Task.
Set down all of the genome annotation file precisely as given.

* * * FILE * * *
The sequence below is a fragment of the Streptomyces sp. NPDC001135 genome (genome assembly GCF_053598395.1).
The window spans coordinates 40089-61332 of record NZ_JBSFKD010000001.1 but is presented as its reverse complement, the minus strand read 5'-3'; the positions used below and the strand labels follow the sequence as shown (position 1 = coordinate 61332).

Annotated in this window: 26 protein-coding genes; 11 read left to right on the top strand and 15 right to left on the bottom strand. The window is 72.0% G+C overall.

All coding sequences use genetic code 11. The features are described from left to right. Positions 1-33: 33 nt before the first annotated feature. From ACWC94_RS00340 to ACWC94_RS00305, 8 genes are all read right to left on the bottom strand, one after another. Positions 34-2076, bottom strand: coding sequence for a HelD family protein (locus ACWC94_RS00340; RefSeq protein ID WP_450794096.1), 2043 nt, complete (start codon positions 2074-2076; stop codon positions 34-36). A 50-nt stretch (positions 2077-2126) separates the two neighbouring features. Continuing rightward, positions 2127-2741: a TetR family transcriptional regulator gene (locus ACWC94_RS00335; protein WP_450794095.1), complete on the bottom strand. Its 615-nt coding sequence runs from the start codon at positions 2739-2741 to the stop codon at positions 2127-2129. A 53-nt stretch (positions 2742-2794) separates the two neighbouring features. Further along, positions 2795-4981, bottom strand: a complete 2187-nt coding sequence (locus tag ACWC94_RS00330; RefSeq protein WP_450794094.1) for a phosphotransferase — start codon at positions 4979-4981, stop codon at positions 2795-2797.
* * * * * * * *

The sequence below is a fragment of the Streptomyces sp. NPDC001135 genome (genome assembly GCF_053598395.1).
The window spans coordinates 40089-61332 of record NZ_JBSFKD010000001.1 but is presented as its reverse complement, the minus strand read 5'-3'; the positions used below and the strand labels follow the sequence as shown (position 1 = coordinate 61332).

Annotated in this window: 26 protein-coding genes; 11 read left to right on the top strand and 15 right to left on the bottom strand. The window is 72.0% G+C overall.

All coding sequences use genetic code 11. The features are described from left to right. Positions 1-33: 33 nt before the first annotated feature. From ACWC94_RS00340 to ACWC94_RS00305, 8 genes are all read right to left on the bottom strand, one after another. Positions 34-2076, bottom strand: coding sequence for a HelD family protein (locus ACWC94_RS00340; RefSeq protein ID WP_450794096.1), 2043 nt, complete (start codon positions 2074-2076; stop codon positions 34-36). A 50-nt stretch (positions 2077-2126) separates the two neighbouring features. Continuing rightward, positions 2127-2741: a TetR family transcriptional regulator gene (locus ACWC94_RS00335; protein WP_450794095.1), complete on the bottom strand. Its 615-nt coding sequence runs from the start codon at positions 2739-2741 to the stop codon at positions 2127-2129. A 53-nt stretch (positions 2742-2794) separates the two neighbouring features. Further along, positions 2795-4981, bottom strand: a complete 2187-nt coding sequence (locus tag ACWC94_RS00330; RefSeq protein WP_450794094.1) for a phosphotransferase — start codon at positions 4979-4981, stop codon at positions 2795-2797.